Monday, November 23, 2015

Betty






I am sitting in the waiting room at the Health Department, on this overcast, chilly Monday morning, waiting for my TB test results for substitute teaching.  It is a pretty grim place, considering all the sick people waiting to see a doctor.  When I got up this morning, i was pretty sure it would be a depressing way to start the day, but i was pleasantly surprised.  

I found a seat near a young family with two small children, and the little girl, who was about two, was so funny and sparkly that she made everyone in the waiting room laugh.  She was clearly giving her exhausted parents, who were caring for her two-day old brother, a run for their lives.  But she managed to grab everyone's attention and make them smile on a really grey day.  

Since i felt lighthearted, i was thinking about my dear aunt, Betty Hoyt.  Since I have been in the Bay Area, and since the weather has cooled, I have been wearing this scarf she gave me shortly before she died in June, 2011.  

Betty was one of the most optimistic, adventurous, creative people i have ever known.  An intrepid traveler, she went on trips to visit her daughters in Arizona, her son in Edinburgh, and to Croatia, on a cruise, up until the end.  The anticipation of a planned trip was as much a part of the enjoyment for Betty as was the actual trip.  

My dear aunt is in heaven, and I am sure she is delighted by my trip.  She was always a wonderful aunt, but after my mom died, Betty threw me life preservers often, while i flailed in my ocean of grief.  

Traveling was just a part of how she stayed interested and engaged in life.  She did not let a day go by without getting up and getting out of the house to find something new, even if it was a new way home.  She was a docent at the Butler Museum in downtown Youngstown, Ohio, and one of her favorite things to do was to take out-of-towners to visit the collection of diverse American art, including exhibits by her talented son-in-law, Tom Cvetkovich, a renowned hologram artist.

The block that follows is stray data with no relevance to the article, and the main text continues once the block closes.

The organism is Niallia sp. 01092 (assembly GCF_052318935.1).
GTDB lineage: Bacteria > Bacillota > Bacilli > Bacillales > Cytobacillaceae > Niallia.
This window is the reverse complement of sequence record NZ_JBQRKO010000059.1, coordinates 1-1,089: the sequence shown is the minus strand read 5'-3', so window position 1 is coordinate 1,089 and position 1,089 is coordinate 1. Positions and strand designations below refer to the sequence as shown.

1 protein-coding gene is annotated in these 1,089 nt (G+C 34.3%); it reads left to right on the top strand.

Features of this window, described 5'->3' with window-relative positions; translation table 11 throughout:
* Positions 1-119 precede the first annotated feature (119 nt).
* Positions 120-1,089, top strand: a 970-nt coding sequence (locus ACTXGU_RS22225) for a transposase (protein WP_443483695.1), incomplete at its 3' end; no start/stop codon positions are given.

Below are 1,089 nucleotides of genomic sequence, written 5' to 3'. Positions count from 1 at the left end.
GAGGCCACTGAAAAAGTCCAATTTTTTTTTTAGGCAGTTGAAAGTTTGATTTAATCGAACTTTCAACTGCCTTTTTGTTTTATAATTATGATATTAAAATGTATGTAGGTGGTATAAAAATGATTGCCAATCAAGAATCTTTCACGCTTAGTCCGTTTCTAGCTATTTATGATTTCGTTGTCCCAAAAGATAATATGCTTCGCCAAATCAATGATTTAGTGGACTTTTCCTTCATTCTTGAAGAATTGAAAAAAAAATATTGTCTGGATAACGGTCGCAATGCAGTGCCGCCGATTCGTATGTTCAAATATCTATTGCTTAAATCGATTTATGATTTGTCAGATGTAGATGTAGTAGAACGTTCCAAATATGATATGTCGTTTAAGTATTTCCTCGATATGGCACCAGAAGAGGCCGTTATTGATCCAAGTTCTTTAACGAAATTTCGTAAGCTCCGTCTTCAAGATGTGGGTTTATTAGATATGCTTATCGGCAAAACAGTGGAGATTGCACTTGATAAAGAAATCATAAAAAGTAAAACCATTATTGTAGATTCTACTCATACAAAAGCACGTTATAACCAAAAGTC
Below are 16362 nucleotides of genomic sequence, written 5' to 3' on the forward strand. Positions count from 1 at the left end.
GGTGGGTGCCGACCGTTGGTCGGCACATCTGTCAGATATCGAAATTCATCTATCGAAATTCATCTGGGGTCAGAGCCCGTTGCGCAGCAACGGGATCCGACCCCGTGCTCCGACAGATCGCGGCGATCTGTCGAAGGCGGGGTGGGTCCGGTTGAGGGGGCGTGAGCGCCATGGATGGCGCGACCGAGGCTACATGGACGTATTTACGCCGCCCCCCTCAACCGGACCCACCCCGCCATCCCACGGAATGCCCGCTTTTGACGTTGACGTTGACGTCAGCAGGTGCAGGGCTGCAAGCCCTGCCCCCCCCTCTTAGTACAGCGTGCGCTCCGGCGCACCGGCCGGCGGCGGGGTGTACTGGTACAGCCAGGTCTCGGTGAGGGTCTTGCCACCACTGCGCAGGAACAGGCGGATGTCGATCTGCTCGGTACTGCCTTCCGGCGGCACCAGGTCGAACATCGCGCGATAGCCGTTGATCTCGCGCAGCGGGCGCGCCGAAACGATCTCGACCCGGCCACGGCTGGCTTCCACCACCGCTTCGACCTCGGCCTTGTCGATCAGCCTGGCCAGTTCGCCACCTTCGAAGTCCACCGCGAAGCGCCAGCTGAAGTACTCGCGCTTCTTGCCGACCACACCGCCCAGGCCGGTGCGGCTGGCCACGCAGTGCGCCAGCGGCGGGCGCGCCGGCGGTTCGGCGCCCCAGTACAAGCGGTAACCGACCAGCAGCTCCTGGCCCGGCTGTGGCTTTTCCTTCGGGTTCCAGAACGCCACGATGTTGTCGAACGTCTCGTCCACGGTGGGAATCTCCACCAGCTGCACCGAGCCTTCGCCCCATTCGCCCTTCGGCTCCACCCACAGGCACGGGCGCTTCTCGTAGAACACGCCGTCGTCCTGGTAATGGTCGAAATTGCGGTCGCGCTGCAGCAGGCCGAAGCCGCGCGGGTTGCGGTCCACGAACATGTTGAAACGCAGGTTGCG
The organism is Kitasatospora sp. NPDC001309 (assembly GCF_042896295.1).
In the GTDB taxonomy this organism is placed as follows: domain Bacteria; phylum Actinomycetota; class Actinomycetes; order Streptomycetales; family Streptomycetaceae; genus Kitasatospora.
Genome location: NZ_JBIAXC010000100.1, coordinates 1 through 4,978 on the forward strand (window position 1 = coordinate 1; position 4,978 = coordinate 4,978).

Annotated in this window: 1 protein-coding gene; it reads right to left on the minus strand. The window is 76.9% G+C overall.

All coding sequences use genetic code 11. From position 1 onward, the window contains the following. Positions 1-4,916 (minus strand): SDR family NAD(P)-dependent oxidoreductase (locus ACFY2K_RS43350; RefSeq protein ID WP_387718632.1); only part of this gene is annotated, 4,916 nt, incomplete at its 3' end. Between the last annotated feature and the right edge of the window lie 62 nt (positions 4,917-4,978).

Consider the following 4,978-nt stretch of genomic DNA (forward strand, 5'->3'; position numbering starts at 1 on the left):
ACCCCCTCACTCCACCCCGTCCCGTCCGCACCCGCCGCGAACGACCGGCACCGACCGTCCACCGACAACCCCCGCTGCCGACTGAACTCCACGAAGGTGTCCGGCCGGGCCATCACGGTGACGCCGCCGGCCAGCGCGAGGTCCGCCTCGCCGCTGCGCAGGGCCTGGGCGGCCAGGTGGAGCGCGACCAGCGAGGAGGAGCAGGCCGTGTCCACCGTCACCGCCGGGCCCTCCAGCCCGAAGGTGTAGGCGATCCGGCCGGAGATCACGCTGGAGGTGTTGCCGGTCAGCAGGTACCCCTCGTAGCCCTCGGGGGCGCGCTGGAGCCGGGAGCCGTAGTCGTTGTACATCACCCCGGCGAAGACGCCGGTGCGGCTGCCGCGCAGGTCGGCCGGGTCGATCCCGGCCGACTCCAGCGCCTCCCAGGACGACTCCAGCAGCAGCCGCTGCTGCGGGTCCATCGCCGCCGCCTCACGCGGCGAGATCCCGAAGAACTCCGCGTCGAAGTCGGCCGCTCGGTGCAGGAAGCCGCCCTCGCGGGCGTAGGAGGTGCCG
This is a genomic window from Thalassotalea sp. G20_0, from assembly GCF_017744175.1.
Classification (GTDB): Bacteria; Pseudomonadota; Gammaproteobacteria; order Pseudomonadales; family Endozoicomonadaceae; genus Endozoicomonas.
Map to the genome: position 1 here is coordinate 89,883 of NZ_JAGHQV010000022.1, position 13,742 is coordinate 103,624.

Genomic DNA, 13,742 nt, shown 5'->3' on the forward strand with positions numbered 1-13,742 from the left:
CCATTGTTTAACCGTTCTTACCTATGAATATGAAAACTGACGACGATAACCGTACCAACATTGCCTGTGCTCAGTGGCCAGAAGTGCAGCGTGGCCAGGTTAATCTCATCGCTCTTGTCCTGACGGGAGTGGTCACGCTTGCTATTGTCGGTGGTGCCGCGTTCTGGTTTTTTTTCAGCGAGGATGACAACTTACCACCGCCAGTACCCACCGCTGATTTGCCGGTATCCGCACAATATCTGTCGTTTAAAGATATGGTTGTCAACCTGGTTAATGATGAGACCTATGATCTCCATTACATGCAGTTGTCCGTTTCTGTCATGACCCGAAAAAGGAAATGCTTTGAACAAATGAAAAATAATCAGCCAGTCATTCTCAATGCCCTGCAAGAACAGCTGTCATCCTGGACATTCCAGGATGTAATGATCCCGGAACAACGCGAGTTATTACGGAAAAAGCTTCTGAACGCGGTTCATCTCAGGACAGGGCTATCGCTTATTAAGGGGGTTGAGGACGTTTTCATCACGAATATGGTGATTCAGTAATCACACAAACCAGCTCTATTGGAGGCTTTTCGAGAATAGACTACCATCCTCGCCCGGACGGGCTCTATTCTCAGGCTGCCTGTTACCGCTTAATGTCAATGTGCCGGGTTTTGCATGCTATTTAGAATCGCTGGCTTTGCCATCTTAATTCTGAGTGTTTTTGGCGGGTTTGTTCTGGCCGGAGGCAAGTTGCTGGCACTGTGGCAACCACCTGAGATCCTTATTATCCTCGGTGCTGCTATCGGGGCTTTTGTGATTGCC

I loved going with her, not just to see the gorgeous Winslow Homers and Wyeths, but to watch her in action, with people. She was a born leader with loads of charisma, and had she been born in more modern times, she would have been the one to run her father's construction company after his death, and it would still be paying dividends.

On this trip, when I have gotten into hard spots or sad places, Betty is who I think of, and I wonder how she would spin it. She would see whatever it was as a brain teaser to be solved, a new adventure to unravel.  

So that is what i am trying to do.  In these present circumstances, which are less than ideal at the moment, I can be like Betty, and write. Or go on a road trip. Or find a pool and swim. Or eat some chocolate. 

 Oh how Betty would have loved Nathan's. She loved Bohemia and creative people, and that is Nathan's.  David, one of the baristas, made me smile today when he told me that he was putting aside the big, brown cafe au lait bowl for me.  How nice is that?  It makes me feel so at home.   








2 comments:

  1. This is such a beautiful tribute to my mother and to read it on this day before Thanksgiving, all the better. Thank you, Claudia. You're writing is so poignant, it makes me cry. <3

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  2. Aw Victoria your mom was one in a million! Love you!

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